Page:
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Australia v India: Finch's fine captain's knock to no avail as visitors seal series victory

Conceding a whopping total and then battling to score against spin again stung Australia as India secured a comfortable Twenty20 victory at the MCG - and with it a guaranteed series victory.

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T20: India take a 2-0 series lead

A batting collapse from Australia hands India the T20 series victory with a game remaining.

A fine innings from captain Aaron Finch (74 off 48) was to no avail as his team squandered a 94-run opening partnership.

Chasing India's 3-184, the visitors' spinners were again pivotal in the middle overs. The home team finished 8-157, giving the visitors a 27-run victory in front of a crowd of 58,787 that comfortably favoured them.

Australia's preference to prepare for next week's one-dayers in New Zealand, ahead of stability ahead of the World Twenty20, was evident in the resting of Steve Smith and David Warner ahead of them departing on Saturday morning.

Those changes were just a taste of what was to come. They were followed out of the team from Australia day by four others – Travis Head, Kane Richardson, Cameron Boyce, Shaun Tait – as six players were included: Shaun Marsh, Glenn Maxwell, John Hastings and debutant trio Scott Boland, Andrew Tye and Nathan Lyon.


That the latter was a debutant was incongruous given his status in the Test team and the fact he came to prominence in the Big Bash League.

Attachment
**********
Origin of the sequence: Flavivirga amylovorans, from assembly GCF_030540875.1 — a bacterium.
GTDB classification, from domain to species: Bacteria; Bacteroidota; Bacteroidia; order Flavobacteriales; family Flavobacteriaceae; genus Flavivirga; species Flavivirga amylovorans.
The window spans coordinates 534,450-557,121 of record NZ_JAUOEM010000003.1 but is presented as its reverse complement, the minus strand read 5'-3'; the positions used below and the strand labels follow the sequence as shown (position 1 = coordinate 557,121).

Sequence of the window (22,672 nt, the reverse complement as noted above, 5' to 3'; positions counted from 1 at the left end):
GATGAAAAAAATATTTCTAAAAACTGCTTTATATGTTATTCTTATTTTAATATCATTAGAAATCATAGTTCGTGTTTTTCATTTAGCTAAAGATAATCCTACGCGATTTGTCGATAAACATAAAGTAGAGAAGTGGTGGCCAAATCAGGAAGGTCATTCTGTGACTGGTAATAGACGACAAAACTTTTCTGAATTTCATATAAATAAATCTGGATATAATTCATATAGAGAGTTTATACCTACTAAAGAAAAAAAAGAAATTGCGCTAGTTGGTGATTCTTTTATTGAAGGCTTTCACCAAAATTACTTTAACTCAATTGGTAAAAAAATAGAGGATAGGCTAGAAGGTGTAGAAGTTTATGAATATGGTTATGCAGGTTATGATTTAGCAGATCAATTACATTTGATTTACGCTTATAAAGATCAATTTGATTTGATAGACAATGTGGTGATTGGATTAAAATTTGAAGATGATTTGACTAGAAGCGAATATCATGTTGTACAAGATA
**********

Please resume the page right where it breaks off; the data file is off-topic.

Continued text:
His hopes of cementing a spot in Australia's 15-man squad for the World Twenty20 were hindered first by conceding 15 runs from his first over, and then because captain Finch did not bowl him again.

Finch's decision to send India in started positively after they kept the visitors to 0-12 from the first three overs. But Australia's position changed markedly after Shikhar Dhawan and Rohit Sharma started swinging lustily – and connecting. They added 65 runs over the next six overs to again set India on the way to a big score.

It was not that Australia bowled badly. It was more so that all of India's batsmen looked completely untroubled. While they regularly found the boundary – they hit 17 fours and five sixes – Dhawan in particular showed deft touch to hit the ball softly enough into gaps to get twos, as the boundary-riders had to sprint in to collect the ball, instead of ones.

The only three wickets Australia claimed for the innings were due to India's mistakes: Dhawan for 42 after picking out Chris Lynn with a reverse sweep, Rohit Sharma for 60 after a running mix-up saw him stranded at the same as end as Kohli, and captain M.S. Dohni caught on the long-on boundary in the final over.

The latter was a deserved maiden international wicket for Tye, who was the best of Australia's bowlers in conceding only 28 runs and two boundaries across his four overs, which included two at the death. Shane Watson (0-17 off three overs) did his job, too.

It was a sign of Kohli's superb record in Australia that he could make an unbeaten 59 from 33 balls, with only six dots, without it being particularly noteworthy.